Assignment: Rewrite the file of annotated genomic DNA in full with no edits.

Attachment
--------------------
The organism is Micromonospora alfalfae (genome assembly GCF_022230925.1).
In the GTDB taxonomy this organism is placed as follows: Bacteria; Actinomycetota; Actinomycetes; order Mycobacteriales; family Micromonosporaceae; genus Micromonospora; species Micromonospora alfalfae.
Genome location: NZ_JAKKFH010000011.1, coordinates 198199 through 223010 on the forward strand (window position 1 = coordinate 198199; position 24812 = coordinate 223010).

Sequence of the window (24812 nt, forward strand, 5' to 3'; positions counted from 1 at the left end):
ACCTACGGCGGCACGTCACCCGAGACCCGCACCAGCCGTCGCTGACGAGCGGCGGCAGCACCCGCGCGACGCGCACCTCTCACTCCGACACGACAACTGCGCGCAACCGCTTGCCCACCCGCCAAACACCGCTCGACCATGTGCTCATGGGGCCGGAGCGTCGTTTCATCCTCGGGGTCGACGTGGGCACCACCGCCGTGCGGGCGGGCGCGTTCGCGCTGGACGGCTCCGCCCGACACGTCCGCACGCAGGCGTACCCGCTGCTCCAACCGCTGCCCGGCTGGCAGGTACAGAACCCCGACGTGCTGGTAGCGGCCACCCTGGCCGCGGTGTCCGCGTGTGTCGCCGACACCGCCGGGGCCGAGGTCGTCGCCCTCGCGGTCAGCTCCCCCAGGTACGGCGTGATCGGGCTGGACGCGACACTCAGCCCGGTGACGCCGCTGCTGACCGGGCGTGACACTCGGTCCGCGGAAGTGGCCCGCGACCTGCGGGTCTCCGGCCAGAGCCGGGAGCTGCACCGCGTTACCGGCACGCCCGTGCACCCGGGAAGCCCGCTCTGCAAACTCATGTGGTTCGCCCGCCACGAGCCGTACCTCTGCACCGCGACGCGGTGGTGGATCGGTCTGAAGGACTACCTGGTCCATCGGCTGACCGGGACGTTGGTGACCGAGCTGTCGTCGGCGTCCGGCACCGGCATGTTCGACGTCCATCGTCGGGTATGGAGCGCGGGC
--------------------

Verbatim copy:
The organism is Micromonospora alfalfae (genome assembly GCF_022230925.1).
In the GTDB taxonomy this organism is placed as follows: Bacteria; Actinomycetota; Actinomycetes; order Mycobacteriales; family Micromonosporaceae; genus Micromonospora; species Micromonospora alfalfae.
Genome location: NZ_JAKKFH010000011.1, coordinates 198199 through 223010 on the forward strand (window position 1 = coordinate 198199; position 24812 = coordinate 223010).

Sequence of the window (24812 nt, forward strand, 5' to 3'; positions counted from 1 at the left end):
ACCTACGGCGGCACGTCACCCGAGACCCGCACCAGCCGTCGCTGACGAGCGGCGGCAGCACCCGCGCGACGCGCACCTCTCACTCCGACACGACAACTGCGCGCAACCGCTTGCCCACCCGCCAAACACCGCTCGACCATGTGCTCATGGGGCCGGAGCGTCGTTTCATCCTCGGGGTCGACGTGGGCACCACCGCCGTGCGGGCGGGCGCGTTCGCGCTGGACGGCTCCGCCCGACACGTCCGCACGCAGGCGTACCCGCTGCTCCAACCGCTGCCCGGCTGGCAGGTACAGAACCCCGACGTGCTGGTAGCGGCCACCCTGGCCGCGGTGTCCGCGTGTGTCGCCGACACCGCCGGGGCCGAGGTCGTCGCCCTCGCGGTCAGCTCCCCCAGGTACGGCGTGATCGGGCTGGACGCGACACTCAGCCCGGTGACGCCGCTGCTGACCGGGCGTGACACTCGGTCCGCGGAAGTGGCCCGCGACCTGCGGGTCTCCGGCCAGAGCCGGGAGCTGCACCGCGTTACCGGCACGCCCGTGCACCCGGGAAGCCCGCTCTGCAAACTCATGTGGTTCGCCCGCCACGAGCCGTACCTCTGCACCGCGACGCGGTGGTGGATCGGTCTGAAGGACTACCTGGTCCATCGGCTGACCGGGACGTTGGTGACCGAGCTGTCGTCGGCGTCCGGCACCGGCATGTTCGACGTCCATCGTCGGGTATGGAGCGCGGGC